Junior PGA ChampionshipAugust 3, 2018

Junior phenom Akshay Bhatia adds to his legend with this amazing chip-in eagle to cap his latest victory

Akshay Bhatia
Traci Edwards/PGA of America

Not since Jordan Spieth roughly a decade ago has a high school golfer garnered buzz like Akshay Bhatia. The lanky 16-year-old left-hander from Wake Forest, N.C., has either won or just missed in nearly every significant junior tournament he has entered in the last 13 months, including triumphs at the Junior PGA Championship, Junior Invitational at Sage Valley and AJGA Polo Junior Classic—turning heads by frequently setting scoring records along the way.

Yet on Friday in the final round of the 2018 Junior PGA Championship at Valhalla Golf Club in Louisville, the defending champ might have outdone himself.

Fresh off a third-round 65 that gave him the lead with 18 holes to play, Bhatia made a rare stumble at a critical time when he bogeyed the 17th hole to fall one-stroke back of Tommy Stephenson, who was in the clubhouse at 10 under par after a closing 66. On the 18th, Bhatia proceeded to split the fairway off the tee, then hit a 3-iron from 228 yards to the back fringe of the green on the par-5 home hole.

Knowing there was a significant break on the green, Bhatia played the chip accordingly. And perfectly.

Bhatia’s reaction is fairly subdued. The crowd’s, not so much.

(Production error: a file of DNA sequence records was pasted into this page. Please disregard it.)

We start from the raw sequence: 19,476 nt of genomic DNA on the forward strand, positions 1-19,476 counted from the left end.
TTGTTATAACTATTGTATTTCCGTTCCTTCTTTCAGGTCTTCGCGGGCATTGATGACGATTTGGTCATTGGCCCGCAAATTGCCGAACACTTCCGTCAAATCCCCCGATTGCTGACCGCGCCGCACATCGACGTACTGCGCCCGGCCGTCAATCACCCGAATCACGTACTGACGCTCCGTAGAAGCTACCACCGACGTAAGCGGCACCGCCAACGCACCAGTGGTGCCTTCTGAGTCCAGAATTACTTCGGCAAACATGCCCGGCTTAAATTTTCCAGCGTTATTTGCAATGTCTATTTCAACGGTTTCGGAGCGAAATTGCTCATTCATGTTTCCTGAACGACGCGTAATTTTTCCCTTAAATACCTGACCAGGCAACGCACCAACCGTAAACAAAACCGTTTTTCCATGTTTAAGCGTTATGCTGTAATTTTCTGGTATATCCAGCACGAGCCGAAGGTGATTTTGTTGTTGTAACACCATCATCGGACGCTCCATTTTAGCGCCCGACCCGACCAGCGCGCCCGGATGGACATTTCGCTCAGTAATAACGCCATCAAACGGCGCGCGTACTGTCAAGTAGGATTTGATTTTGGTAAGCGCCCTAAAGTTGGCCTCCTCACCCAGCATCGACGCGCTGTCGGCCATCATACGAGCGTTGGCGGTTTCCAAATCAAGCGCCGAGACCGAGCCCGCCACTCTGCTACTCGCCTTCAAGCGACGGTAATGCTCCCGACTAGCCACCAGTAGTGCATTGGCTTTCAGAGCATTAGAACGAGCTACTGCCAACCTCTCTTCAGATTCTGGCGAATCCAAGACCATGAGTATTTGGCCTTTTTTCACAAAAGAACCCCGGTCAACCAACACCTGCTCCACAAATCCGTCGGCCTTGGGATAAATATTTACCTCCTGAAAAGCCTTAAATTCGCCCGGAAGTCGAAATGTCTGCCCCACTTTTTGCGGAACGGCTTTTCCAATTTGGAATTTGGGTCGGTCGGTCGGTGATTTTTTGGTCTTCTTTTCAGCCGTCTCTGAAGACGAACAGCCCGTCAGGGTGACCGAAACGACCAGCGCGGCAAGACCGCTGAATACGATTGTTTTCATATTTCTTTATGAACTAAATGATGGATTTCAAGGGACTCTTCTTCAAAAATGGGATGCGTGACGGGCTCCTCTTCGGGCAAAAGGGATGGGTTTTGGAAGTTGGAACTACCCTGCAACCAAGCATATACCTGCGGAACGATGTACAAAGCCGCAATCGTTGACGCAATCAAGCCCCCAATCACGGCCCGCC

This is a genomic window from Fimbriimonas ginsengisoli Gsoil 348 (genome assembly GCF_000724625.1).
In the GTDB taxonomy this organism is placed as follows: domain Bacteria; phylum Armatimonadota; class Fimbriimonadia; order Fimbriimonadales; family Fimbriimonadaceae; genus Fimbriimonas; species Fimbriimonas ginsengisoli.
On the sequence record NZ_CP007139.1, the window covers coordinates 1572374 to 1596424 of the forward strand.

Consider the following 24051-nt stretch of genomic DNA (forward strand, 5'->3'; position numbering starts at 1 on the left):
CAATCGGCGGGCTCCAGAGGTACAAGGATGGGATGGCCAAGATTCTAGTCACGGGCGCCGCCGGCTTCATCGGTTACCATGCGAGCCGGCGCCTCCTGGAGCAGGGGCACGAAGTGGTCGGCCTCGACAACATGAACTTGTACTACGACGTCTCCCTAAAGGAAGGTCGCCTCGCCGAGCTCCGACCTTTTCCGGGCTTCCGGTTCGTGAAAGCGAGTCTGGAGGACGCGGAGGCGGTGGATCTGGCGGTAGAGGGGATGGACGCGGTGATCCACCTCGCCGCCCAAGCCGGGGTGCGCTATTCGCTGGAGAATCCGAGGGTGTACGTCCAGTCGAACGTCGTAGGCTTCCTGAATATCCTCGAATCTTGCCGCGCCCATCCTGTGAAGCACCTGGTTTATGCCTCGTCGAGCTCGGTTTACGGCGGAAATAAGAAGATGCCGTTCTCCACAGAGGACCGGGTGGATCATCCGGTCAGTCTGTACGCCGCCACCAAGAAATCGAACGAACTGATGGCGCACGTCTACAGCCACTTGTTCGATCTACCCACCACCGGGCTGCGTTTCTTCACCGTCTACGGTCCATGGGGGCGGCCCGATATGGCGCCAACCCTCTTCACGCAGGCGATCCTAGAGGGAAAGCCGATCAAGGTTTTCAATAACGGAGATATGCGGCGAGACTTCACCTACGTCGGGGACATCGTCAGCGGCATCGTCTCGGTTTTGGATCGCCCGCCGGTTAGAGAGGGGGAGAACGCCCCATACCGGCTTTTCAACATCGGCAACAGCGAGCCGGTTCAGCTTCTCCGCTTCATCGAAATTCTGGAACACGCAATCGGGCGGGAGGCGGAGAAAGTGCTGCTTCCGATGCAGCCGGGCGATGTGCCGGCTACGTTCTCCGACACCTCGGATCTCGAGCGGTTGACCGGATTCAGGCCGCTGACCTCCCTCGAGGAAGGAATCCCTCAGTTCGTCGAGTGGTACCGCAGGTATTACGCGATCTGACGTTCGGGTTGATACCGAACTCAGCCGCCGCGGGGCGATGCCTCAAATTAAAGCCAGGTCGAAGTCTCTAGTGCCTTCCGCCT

The 40-foot chip-in eagle capped a closing 68 that got Bhatia to 11 under, clipping Stephenson by one stroke. In the process, Bhatia became the first player in the tournament’s 43-year history to win it back-to-back but to ever win it two times.

“To make the chip was unreal,” Bhatia said. “It was one of the clutchest moments of my career.”

Traci Edwards/PGA of America

Bhatia is congratulated by Stephenson after the defending champ's chip-in eagle on 18 clinched the victory.

Interestingly, it wasn’t even Bhatia’s first chip in of the day. On the first hole, he also used a wedge to make a birdie from just off the green.

The victory at Valhalla helps Bhatia clear his mind of the one big title that recently got away, having lost in the final of the U.S. Junior Amateur last month at Baltusrol Golf Club to Michael Thorbjornsen.

Bhatia’s long-term plans are unclear. He had yet to decide if he’s going to play college golf or instead turn pro after high school. In the short run, Bhatia had already qualified for the American Junior Ryder Cup squad and will compete at Disneyland Paris in September ahead of the main event at Le Golf National. He’s also a safe bet to win national junior golfer of the year honors.

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